Pretty important, IMO. At 6'2" there is no way a medium sized hybrid should fit, or at least unlikely. A too small bike will leave you feeling scrunched up. Can you fix it with a super long seatpost and stem? Not likely.
MRT2 is offline  
Old 09-18-17, 01:54 PM
  #7  
aricc24
Member
 
Join Date: Aug 2017
Posts: 38
Mentioned: 0 Post(s)
Tagged: 0 Thread(s)
Quoted: 23 Post(s)
Likes: 0
Liked 0 Times in 0 Posts
Originally Posted by rlk1000 View Post
Thanks. On the size...it's not so much a matter of being fit or not knowing my size. My question is more a question like, how important is getting the perfect frame size? ie, for example in a hybrid that is usually sized M or L, there are much more M's than L's (talking about the used market), so is it better to sacrifice the perfect fit to get what you want for all your other parameters? or better to wait for the right size that match the other parameters?
It depends on your height. Bikes fit a range of size inseams and heights. Say a bike fits someone that is 5'8 to 6 foot and we shall call it medium (making this up). If you are 6 foot, technically you should get the medium, but going to a Large likely wont make that big of a difference.

On the other hand, if you are 5'11 and trying to go down to a Small, or are 5'8 and want to try that large out, odds are it is not going to fit right. Similarly, if you are in the middle of the height range (say, 5"10) in this example, it also likely means the sizes below and above are not going to be best.

Which is why most people advise going to a LBS and being professionally fit. I personally was on the cusp of both the large and XL, and chose the XL because i liked the color better. Either size fit me well.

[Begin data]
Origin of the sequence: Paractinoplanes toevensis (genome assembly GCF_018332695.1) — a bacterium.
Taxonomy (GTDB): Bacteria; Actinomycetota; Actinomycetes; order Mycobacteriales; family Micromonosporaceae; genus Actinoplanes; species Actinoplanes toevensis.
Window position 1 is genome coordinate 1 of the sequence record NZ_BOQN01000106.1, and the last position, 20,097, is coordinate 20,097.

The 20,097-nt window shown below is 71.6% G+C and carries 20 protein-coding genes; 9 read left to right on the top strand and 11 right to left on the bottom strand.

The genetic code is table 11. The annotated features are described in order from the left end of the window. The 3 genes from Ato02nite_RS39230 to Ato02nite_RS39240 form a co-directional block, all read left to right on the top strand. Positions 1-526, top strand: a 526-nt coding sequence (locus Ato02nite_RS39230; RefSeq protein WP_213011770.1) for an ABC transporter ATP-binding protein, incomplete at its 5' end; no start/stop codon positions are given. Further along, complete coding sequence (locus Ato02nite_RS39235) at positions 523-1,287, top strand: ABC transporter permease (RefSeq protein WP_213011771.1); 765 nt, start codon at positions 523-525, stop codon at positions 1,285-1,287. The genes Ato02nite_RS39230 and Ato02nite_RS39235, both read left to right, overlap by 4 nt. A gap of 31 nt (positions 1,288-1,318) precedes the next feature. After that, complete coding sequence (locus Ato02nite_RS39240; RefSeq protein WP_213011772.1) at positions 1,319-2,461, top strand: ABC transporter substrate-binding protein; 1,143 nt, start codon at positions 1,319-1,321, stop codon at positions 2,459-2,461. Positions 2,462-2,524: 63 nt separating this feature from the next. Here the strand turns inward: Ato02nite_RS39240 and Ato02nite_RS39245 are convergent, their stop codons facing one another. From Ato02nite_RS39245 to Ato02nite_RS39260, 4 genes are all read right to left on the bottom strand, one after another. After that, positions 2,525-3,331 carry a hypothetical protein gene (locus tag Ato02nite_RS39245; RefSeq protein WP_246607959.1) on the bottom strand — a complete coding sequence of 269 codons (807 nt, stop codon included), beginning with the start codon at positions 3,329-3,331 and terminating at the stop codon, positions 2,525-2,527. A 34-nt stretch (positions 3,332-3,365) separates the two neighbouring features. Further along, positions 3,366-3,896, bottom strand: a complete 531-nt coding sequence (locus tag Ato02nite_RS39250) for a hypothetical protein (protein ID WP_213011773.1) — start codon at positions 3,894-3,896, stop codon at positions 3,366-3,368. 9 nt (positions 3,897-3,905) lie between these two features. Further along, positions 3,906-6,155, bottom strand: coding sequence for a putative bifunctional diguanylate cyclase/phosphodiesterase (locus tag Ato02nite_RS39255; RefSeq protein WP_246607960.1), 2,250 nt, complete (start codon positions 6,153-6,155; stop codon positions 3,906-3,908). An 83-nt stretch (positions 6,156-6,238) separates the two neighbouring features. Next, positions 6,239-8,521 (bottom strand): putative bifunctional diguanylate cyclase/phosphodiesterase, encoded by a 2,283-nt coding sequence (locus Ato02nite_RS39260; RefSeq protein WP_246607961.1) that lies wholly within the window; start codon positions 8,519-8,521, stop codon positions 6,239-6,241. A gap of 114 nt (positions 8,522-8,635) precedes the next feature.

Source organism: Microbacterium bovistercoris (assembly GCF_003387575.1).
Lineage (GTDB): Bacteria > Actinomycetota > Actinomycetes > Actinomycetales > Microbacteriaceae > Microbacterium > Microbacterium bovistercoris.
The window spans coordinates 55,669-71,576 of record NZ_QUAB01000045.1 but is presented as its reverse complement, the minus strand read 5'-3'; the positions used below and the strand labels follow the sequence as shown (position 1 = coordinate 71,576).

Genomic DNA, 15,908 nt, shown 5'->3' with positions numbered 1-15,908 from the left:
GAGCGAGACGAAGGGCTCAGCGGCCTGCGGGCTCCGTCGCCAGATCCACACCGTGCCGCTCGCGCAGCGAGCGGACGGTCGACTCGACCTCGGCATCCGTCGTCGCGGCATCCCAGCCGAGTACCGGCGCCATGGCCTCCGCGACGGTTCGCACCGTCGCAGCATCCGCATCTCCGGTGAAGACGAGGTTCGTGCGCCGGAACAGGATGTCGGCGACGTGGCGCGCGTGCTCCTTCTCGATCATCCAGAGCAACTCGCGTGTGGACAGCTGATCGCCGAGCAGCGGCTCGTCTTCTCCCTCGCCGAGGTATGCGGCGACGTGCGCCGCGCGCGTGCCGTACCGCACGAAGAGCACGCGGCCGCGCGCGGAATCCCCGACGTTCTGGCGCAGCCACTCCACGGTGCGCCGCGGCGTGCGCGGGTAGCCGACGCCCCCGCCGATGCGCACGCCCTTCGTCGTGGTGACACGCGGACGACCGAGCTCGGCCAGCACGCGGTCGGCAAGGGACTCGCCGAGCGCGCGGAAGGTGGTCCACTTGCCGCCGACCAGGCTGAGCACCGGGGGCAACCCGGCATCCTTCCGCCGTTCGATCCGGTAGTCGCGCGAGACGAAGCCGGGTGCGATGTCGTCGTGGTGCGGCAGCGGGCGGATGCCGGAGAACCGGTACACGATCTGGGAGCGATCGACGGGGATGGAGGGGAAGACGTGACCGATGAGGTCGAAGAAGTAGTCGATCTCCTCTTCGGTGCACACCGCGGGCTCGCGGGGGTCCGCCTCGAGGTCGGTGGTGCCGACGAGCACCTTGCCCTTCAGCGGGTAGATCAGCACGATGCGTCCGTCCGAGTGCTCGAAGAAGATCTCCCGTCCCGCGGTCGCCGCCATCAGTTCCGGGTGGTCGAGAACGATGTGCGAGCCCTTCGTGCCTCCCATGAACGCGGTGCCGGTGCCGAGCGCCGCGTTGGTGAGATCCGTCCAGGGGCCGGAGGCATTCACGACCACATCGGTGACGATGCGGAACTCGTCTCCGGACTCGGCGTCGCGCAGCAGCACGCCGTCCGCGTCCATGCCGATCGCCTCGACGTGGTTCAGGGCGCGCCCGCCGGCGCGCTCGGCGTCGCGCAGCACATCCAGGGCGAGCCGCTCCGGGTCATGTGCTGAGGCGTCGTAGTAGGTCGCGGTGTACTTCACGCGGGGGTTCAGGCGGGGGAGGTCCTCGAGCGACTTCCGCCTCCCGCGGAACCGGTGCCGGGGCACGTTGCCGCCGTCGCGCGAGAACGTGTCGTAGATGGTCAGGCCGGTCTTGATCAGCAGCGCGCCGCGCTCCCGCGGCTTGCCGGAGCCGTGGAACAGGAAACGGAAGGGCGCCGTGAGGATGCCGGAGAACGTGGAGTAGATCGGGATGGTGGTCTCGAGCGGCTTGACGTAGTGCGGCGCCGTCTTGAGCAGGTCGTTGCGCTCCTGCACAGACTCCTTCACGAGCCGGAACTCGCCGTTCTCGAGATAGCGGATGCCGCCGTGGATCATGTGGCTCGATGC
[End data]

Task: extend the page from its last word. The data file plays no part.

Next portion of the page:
In terms of getting the specs, size, color, etc all in one, the best bet is to just find the LBS near you, test ride, and take the best one home. To me, its much better value to pay the price of premium/new bikes than sorting through used ones and finding one that "will do" compared to one you will LOVE.
aricc24 is offline  
Old 09-18-17, 02:07 PM
  #8  
dksix
Senior Member
 
dksix's Avatar
 
Join Date: Jul 2015
Location: North East Tennessee
Posts: 1,620

Bikes: Basso Luguna, Fuji Nevada

Mentioned: 12 Post(s)
Tagged: 0 Thread(s)
Quoted: 4261 Post(s)
Likes: 0
Liked 4 Times in 1 Post
Originally Posted by rlk1000 View Post
Thanks. On the size...it's not so much a matter of being fit or not knowing my size. My question is more a question like, how important is getting the perfect frame size? ie, for example in a hybrid that is usually sized M or L, there are much more M's than L's (talking about the used market), so is it better to sacrifice the perfect fit to get what you want for all your other parameters? or better to wait for the right size that match the other parameters?
I think the consensus is that if the sizes are border line go with the smaller size because you can make it feel bigger with longer stem, set back seatpost and I guess different handle bars. The thing you won't be able to do anything about is toe overlap, more of a problem for people like me with big feet (I wear a size 14 or 49).

Another thing to consider is sizing is subjective with modern compact frames. You certainly can't use the old 2 finger rule with slopping top tube frames. I've found this to be a good sizing guide https://www.competitivecyclist.com/S...ulatorBike.jsp

I'd say find a geometry chart that gives stack and reach for your old frame and compare that to potential new bike's stack and reach.
dksix is offline  
Related Topics
Thread
Thread Starter
Forum
Replies
Last Post
chester1066
Hybrid Bicycles
8
10-17-15 07:23 PM
djvan
Hybrid Bicycles
10
07-16-14 03:31 PM
kleinsamuel
Clydesdales/Athenas (200+ lb / 91+ kg)
68
10-23-10 11:02 PM
BearcatBengal
Hybrid Bicycles
74
07-13-10 08:55 PM
bitmaster20
Recreational & Family
5
05-03-10 12:07 PM

Posting Rules
You may not post new threads
You may not post replies
You may not post attachments
You may not edit your posts

BB code is On
Smilies are On
[IMG] code is On
HTML code is Off


Thread Tools
Search this Thread

Contact Us - Archive - Advertising - Cookie Policy - Privacy Statement - Terms of Service - Do Not Sell or Share My Personal Information -

Copyright © 2023 MH Sub I, LLC dba Internet Brands. All rights reserved. Use of this site indicates your consent to the Terms of Use.